But on my song “I Need a Beat,” my very first single, a small, regional hit, I said, “I predict this jam will hit the highest plateau in the world of music/Paparazzi, wealth, and fame/Total proportion of my name.” I said that on that song. And it came to fruition.
I sometimes hear very ignorant people say that hip-hop doesn’t belong in the Rock & Roll Hall of Fame. It drives me nuts. How do you respond to people who think like that?
I don’t. [Long, booming laugh.]
That says it all. Hip-hop is clearly a very large branch on the tree of rock & roll.
Listen, man, I knew Little Richard. We were friends. You can’t tell me that I shouldn’t be standing next to Little Richard. I’m a direct descendant of everything that Little Richard did. To say that I don’t belong is ludicrous. This is a guy that would sit with his arm around me and say, “You guys are continuing the push the torch forward. You are carrying the torch.” I sat with Little Richard and had those conversations. Let’s not act like I’m not a direct descendant of the Chuck Berrys and the Little Richards of the world.
So the people that are doing that, they are being slightly dishonest about where rock & roll comes from. It might be hard to draw a line from me to some people, but when you get to the roots of it, I’m the fruit of that root.
In the past, the Hall has brought in Grandmaster Flash and the Furious Five, Biggie, the Beastie Boys, Public Enemy, N.W.A, and Tupac. What other key pioneers do you think they’re missing?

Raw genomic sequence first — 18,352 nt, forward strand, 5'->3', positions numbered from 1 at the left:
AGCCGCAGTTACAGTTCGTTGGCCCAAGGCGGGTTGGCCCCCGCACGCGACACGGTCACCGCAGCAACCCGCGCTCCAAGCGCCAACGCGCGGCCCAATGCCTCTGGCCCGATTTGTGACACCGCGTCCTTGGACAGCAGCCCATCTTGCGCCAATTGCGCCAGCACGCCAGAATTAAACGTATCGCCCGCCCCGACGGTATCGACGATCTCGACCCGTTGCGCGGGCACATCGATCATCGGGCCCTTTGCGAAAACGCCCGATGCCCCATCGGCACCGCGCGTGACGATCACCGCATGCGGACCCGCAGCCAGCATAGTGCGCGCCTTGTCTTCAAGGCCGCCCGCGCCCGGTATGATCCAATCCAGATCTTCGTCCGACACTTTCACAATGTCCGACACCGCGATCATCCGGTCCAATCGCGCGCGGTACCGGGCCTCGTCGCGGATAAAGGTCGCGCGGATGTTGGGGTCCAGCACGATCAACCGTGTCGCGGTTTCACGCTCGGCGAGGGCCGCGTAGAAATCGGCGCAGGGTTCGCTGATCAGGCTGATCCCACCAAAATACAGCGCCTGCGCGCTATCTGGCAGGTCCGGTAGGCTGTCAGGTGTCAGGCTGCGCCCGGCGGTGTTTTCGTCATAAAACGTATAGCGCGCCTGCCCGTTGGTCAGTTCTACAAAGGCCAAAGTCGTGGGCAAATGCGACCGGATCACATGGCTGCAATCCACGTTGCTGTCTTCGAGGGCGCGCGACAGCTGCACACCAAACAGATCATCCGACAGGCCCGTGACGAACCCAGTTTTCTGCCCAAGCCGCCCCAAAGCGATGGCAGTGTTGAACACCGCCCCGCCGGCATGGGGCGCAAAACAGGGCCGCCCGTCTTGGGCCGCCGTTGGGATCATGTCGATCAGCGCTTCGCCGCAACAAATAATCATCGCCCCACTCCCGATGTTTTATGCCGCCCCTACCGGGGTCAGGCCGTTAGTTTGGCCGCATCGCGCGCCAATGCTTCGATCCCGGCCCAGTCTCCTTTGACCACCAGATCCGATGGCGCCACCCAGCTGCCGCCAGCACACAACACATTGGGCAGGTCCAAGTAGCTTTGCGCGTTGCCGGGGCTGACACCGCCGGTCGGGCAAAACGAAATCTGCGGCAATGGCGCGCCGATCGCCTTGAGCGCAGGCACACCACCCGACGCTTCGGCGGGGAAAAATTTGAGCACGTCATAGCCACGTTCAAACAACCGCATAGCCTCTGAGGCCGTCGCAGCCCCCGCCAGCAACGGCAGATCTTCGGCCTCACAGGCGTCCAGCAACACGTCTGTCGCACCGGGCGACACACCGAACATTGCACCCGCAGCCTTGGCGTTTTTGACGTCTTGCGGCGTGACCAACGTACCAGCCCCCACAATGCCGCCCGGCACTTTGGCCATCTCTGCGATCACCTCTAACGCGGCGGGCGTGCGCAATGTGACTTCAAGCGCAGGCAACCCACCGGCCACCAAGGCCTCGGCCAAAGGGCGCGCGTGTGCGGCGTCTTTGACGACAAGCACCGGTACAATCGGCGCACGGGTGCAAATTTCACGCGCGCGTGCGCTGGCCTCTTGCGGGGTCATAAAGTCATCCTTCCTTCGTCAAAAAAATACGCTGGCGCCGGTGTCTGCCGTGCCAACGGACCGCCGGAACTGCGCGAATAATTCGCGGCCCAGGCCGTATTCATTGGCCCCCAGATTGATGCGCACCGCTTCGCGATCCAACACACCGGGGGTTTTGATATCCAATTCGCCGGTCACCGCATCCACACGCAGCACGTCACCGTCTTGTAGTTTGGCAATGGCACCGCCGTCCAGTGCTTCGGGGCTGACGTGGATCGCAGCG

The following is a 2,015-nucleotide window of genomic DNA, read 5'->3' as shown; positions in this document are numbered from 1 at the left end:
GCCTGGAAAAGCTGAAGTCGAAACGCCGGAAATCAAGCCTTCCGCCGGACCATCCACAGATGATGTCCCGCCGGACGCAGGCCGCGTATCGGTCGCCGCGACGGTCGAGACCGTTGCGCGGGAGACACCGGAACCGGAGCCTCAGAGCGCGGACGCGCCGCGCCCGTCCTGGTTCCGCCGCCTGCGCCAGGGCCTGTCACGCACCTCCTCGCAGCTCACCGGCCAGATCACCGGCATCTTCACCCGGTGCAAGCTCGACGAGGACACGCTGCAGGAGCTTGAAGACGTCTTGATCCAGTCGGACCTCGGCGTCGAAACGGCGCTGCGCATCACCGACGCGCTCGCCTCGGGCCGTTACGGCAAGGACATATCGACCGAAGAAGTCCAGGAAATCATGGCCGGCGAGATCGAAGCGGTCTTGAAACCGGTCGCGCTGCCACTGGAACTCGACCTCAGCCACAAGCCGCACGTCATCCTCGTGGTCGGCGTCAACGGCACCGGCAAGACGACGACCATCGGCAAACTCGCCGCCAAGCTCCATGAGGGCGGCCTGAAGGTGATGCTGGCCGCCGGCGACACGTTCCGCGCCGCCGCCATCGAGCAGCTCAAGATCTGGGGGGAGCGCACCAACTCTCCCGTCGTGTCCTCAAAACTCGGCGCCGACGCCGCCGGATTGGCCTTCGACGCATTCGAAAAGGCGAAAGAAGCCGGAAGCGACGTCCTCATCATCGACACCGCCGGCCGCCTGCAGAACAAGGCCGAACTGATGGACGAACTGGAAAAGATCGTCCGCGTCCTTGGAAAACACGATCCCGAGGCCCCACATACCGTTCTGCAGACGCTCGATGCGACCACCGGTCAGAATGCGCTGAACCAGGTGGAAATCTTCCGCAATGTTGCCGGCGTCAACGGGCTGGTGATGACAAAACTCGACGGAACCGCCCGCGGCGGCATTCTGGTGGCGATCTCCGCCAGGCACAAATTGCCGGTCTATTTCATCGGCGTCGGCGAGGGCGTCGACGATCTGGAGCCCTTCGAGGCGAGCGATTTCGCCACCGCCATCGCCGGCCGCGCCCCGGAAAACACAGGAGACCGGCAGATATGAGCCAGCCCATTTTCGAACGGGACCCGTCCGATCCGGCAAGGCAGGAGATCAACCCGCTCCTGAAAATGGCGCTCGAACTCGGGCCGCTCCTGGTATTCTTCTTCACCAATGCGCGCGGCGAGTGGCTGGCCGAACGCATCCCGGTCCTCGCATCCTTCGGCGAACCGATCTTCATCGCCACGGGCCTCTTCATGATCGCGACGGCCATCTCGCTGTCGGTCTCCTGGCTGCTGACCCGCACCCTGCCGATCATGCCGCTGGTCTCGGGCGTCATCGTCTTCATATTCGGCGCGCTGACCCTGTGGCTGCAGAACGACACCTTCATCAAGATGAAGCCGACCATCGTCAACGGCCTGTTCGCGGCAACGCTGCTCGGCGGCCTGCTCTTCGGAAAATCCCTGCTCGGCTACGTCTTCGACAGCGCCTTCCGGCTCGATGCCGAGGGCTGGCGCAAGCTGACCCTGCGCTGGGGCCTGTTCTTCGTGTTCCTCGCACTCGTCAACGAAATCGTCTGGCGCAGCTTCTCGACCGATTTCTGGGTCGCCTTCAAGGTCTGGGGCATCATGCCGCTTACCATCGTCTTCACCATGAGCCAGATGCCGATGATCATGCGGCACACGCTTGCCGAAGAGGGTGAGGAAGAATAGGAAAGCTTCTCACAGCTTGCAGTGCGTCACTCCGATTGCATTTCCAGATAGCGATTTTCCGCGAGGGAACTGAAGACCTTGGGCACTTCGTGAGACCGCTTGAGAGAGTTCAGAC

Oh, man. So many. You got Eric B. and Rakim and Big Daddy Kane and Salt-N-Pepa. These people moved the planet. The world changed when they appeared on the scene. They deserve it. These are great artists. They have mastered their craft. It’s a different craft, but it’s mastery nonetheless. To be able to set poetic prose to music and move the masses is not easy.
In all genres, you have hacks. We’re not talking about hacks. We’re talking about people that have mastered their craft. You have these guys and these women, they all deserve it, 100 percent.
I turn on FM radio and I hear classic rock all the time. I don’t hear classic hip-hop outside of SiriusXM. Why is that?
That’s why I started the channel Rock the Bells, to celebrate the culture and to celebrate classic hip-hop. To be quite frank, there’s that remnant of systemic racism that effects the way the music is positioned in the world and affects how these artists are positioned once they are no longer Number One on the chart. The get treated a little more like commodities. There are many reasons for that, and the reasons are pretty obvious when you think of some of the things that have gone on.
But at the same time, it is possible. And sometimes besides complaining about something, you have to take steps to correct whatever it is that’s bothering you. That’s whey I did the Rock the Bells channel. I know that even me personally, people weren’t necessarily jumping and digging into my catalog and playing the music the way I felt they should, or playing Eric B. and Rakim or an early Nas record or an early Ice Cube record, early Public Enemy, early Eminem.
These artists deserve to be respected forever, not just during the moment when their record is peaking on the charts. That’s why I started Rock the Bells. And it took me five years to convince [Sirius president and chief content officer] Scott Greenstein to let me start that channel. It wasn’t an overnight vanity deal. I had to work with him for five years, and I’m doing this for the culture.
Schools should teach it too. It’s an important part of American history.